Skip to main content
×
Home
    • Aa
    • Aa

Real-time evidence for age grad(ing) in late adolescence

  • Suzanne Evans Wagner (a1)
Abstract
Abstract

This study provides real-time support for the hypothesis, previously inferred from apparent time studies, that stable sociolinguistic variables are age-graded. Stable variables have been shown to exhibit a curvilinear pattern with age in which adolescents use nonstandard variants at a higher rate than adults do. An analysis of the morphophonological variable (ing) was carried out using recordings and ethnographic observations of 13 young American women during and after their final years of high school. Offering a detailed look at the late adolescent life stage, the study also explores speakers’ motivations for retaining or retreating from nonstandard variants as they prepare to enter adulthood. These are examined at both the group and the individual level. The results indicate that the degree of retreat from nonstandard variants is socially differentiated, in line with apparent time findings. Future enrollment in a locally oriented college, and alignment to a local ethnic network (Irish or Italian)—not social class—were the predictors of retention in high school.

Copyright
Linked references
Hide All

This list contains references from the content that can be linked to their source. For a full set of references and notes please see the PDF or HTML where available.

John Baugh . (1996). Dimensions of a theory of econolinguistics. In G. Guy , C. Feagin , D. Schiffrin , & J. Baugh (eds.), Towards a social science of language: Papers in honor of William Labov. Volume 1: Variation and change in language and society. Philadelphia: John Benjamins. 397419.

Janel Benson , & Frank Furstenberg . (2006). Entry into Adulthood: Are Adult Role Transitions Meaningful Markers of Adult Identity? Advances in Life Course Research 11:199224.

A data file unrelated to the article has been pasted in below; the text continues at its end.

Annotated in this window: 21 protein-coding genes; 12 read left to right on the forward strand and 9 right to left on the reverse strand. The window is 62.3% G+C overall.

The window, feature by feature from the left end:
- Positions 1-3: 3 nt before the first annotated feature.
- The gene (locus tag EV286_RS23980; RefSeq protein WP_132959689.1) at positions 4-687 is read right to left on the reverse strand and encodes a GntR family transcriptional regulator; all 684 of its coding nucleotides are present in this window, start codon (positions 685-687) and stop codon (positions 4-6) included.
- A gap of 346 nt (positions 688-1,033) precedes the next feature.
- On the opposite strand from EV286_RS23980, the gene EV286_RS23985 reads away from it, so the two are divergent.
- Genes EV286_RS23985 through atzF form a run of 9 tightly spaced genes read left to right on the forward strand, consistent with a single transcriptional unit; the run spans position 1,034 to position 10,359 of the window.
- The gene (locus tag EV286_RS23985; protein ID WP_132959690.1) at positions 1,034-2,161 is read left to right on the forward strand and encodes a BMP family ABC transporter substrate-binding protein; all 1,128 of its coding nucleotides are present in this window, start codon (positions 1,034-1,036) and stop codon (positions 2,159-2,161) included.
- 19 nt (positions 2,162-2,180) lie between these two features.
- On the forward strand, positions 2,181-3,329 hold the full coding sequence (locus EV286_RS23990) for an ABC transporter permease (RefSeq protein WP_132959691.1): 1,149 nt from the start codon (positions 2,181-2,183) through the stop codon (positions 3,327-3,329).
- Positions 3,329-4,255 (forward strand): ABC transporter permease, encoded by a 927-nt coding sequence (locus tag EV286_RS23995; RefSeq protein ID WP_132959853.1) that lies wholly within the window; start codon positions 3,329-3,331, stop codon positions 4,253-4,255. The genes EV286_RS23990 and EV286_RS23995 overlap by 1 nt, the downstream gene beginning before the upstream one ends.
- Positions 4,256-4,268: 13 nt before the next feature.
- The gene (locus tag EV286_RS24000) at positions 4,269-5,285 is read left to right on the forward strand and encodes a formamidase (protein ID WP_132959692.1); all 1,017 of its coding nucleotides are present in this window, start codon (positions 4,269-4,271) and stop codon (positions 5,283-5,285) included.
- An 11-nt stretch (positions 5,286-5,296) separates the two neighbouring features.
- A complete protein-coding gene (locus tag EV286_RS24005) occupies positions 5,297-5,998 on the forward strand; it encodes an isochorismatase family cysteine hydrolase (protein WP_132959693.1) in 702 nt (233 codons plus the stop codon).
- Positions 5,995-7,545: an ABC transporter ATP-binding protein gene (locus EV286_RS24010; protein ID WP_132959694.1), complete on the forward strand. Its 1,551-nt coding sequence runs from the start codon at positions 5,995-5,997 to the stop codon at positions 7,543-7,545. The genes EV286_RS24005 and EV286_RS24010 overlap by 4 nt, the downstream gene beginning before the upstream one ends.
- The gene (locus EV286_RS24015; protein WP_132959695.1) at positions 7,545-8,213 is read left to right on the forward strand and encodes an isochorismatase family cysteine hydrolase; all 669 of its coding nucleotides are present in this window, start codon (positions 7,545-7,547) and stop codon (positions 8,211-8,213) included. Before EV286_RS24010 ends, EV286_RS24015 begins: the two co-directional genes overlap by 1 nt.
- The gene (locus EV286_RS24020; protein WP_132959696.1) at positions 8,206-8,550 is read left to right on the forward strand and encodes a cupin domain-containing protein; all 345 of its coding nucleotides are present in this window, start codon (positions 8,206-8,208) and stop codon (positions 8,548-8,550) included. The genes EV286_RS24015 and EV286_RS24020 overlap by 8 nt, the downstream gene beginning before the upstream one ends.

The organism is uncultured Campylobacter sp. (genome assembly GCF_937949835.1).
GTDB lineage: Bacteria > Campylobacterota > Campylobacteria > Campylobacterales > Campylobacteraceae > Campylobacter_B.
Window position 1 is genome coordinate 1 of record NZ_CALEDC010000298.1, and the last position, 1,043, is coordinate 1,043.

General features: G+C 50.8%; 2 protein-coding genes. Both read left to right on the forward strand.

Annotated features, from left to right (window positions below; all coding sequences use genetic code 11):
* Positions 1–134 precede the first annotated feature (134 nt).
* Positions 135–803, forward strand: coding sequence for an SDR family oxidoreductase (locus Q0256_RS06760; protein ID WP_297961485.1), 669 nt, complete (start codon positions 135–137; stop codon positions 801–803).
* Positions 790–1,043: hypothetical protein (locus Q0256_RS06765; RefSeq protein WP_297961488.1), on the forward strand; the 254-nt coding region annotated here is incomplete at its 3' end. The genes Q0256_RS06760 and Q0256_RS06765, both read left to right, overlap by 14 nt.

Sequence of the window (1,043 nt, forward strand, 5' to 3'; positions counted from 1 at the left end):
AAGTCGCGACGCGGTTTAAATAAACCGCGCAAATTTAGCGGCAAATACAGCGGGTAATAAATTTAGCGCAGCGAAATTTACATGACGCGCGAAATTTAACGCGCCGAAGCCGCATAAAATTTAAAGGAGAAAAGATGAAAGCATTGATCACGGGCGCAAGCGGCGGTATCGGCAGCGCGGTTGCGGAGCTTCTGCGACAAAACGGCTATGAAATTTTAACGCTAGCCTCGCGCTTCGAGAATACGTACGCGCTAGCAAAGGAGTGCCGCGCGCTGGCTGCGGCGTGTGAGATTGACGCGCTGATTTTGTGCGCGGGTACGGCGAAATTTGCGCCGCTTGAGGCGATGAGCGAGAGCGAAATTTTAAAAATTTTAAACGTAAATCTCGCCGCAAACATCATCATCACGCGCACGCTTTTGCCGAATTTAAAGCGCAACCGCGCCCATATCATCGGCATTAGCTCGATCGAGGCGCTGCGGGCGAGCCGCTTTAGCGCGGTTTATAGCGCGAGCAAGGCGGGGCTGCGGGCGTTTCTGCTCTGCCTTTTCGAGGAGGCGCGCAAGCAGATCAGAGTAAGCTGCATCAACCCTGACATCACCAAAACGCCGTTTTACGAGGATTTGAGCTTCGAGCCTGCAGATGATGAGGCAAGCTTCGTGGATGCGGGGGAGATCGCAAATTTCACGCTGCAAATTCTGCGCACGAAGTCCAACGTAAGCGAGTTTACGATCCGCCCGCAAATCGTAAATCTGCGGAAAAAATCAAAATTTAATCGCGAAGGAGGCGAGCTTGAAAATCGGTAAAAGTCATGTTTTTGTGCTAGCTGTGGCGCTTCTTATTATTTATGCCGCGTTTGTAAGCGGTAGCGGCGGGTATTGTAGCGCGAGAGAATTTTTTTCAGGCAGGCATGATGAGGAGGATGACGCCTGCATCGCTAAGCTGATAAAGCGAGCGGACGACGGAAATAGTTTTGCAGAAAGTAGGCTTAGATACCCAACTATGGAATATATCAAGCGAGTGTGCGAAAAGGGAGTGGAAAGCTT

Patricia Cukor-Avila . (2002). She say, she go, she be like: Verbs of quotation over time in African American Vernacular English. American Speech 77(1):331.

Doris R. Entwistle , & Nan Marie Astone . (1994). Some practical guidelines for measuring youth's race/ethnicity and socioeconomic status. Child Development 65(6):15211540.

John L. Fischer (1958). Social influence on the choice of a linguistic variant. Word 14:4756.

Norma Mendoza-Denton . (2008). Homegirls: Language and cultural practice among Latina youth gangs. Oxford: Blackwell.

Shana Poplack , & Nathalie Dion . (2009). Prescription vs praxis: The evolution of future temporal reference in French. Language 85:557587.

Jennifer Renn , & J. Michael Terry . (2009). Operationalizing style: Quantifying style shift in the speech of African American adolescents. American Speech 84(4):367390.

David Sankoff , & Réjean Lessard . (1975). Vocabulary richness: a sociolinguistic analysis. Science 190:689690.

Erik Schleef , Miriam Meyerhoff , & Lynn Clark . (2011). Teenagers’ acquisition of variation: A comparison of locally-born and migrant teens’ realisation of English (ing) in Edinburgh and London. English World-Wide 32(2):206236.

Janneke Van Hofwegen , & Walt Wolfram . (2010). Coming of age in African American English: A longitudinal study. Journal of Sociolinguistics 14(4):427455.

Recommend this journal

Email your librarian or administrator to recommend adding this journal to your organisation's collection.

Language Variation and Change
  • ISSN: 0954-3945
  • EISSN: 1469-8021
  • URL: /core/journals/language-variation-and-change
Please enter your name
Please enter a valid email address
Who would you like to send this to? *
×